Radiocarbon dating rock art
Pictographs are made through an additive process, where they are applied to the rock surface, and include paintings, charcoal drawings, stencils, prints.
Petroglyphs are made by a reductive process, in which they are cut into the rock by engraving, pecking, incising or abrasion.
This may be the result of differential preservation as most of Nevada's pictographs are situated inside caves, rock shelters or other contexts, which afforded some measure of protection from the elements.
This biased distribution does suggest that potentially many more pictographs existed in the past in unsheltered contexts, but these have simply weathered away and did not survive into present.
Archeologists can determine the age of a charcoal sample by measuring its carbon content.
Though the science of radiocarbon dating was greatly advanced by the advent of accelerator mass spectrometry, which can evaluate the age of even minute samples of charcoal, dating rock art is still problematic.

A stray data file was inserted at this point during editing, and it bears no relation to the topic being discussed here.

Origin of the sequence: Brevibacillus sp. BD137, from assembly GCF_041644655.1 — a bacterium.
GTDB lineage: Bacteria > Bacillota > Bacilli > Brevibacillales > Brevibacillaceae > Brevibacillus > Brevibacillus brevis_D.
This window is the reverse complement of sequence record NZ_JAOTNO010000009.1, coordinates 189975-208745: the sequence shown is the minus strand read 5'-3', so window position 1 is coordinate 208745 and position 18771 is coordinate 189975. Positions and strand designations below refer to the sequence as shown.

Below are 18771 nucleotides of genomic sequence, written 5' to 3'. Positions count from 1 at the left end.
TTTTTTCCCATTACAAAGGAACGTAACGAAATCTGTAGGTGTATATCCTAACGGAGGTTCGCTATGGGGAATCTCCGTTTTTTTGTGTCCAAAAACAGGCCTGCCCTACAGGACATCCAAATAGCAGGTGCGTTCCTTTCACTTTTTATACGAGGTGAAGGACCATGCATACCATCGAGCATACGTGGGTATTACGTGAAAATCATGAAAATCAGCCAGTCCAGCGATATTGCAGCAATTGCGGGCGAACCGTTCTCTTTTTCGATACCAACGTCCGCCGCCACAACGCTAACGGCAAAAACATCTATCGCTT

Very few rock art sites offer thematic indicators of their age, such as the depiction of extinct animals, or the portrayal of diagnostic artifacts which forms the basis for identifying historic period rock art (for example the portrayal of wagons, people wearing cowboy hats and riding horses, etc.).
Most sites can not be convincingly dated from a consideration of the imagery represented and so a means of directly dating rock art by scientific methods is the subject of intense research.
These types are present in Nevada, but are rare compared to the petroglyphs and pictographs, which are the state's most common types of rock art.Many Native Americans believe that their ancestors were created here at the beginning of time, but most archaeologists agree that people have lived in Nevada for at least 10,000-12,000 years.Of the pictographs and petroglyphs that are found in Nevada, petroglyphs are by far the more common of the two.Accelerator mass spectrometry (AMS) allows archeologists to avoid doing much damage to the rock art they wish to date, since it is able to determine the age of very small amounts of charcoal.
However, in an effort to keep damage to rock art to a minimum, archeologists sometimes take samples of pigment that are so small they do not contain enough charcoal to date.Most fall within the earliest phase of the Formative period, the Mesilla phase, and others fall within the transitional, or Dona Ana phase, the time of the Hueco Tanks villagers.